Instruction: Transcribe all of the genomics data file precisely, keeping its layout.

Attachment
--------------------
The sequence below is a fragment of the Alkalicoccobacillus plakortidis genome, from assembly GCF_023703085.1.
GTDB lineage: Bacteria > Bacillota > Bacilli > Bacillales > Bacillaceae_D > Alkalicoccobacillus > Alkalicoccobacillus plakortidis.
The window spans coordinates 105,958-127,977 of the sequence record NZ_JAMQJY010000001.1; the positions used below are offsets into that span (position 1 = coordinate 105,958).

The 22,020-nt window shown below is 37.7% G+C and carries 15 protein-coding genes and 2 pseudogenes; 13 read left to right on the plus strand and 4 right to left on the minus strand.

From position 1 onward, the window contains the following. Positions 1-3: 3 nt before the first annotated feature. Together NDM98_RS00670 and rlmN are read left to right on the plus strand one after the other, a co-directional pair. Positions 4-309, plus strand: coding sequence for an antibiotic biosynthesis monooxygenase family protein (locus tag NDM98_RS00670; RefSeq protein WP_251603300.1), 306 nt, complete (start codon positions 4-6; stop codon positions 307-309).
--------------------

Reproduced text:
The sequence below is a fragment of the Alkalicoccobacillus plakortidis genome, from assembly GCF_023703085.1.
GTDB lineage: Bacteria > Bacillota > Bacilli > Bacillales > Bacillaceae_D > Alkalicoccobacillus > Alkalicoccobacillus plakortidis.
The window spans coordinates 105,958-127,977 of the sequence record NZ_JAMQJY010000001.1; the positions used below are offsets into that span (position 1 = coordinate 105,958).

The 22,020-nt window shown below is 37.7% G+C and carries 15 protein-coding genes and 2 pseudogenes; 13 read left to right on the plus strand and 4 right to left on the minus strand.

From position 1 onward, the window contains the following. Positions 1-3: 3 nt before the first annotated feature. Together NDM98_RS00670 and rlmN are read left to right on the plus strand one after the other, a co-directional pair. Positions 4-309, plus strand: coding sequence for an antibiotic biosynthesis monooxygenase family protein (locus tag NDM98_RS00670; RefSeq protein WP_251603300.1), 306 nt, complete (start codon positions 4-6; stop codon positions 307-309).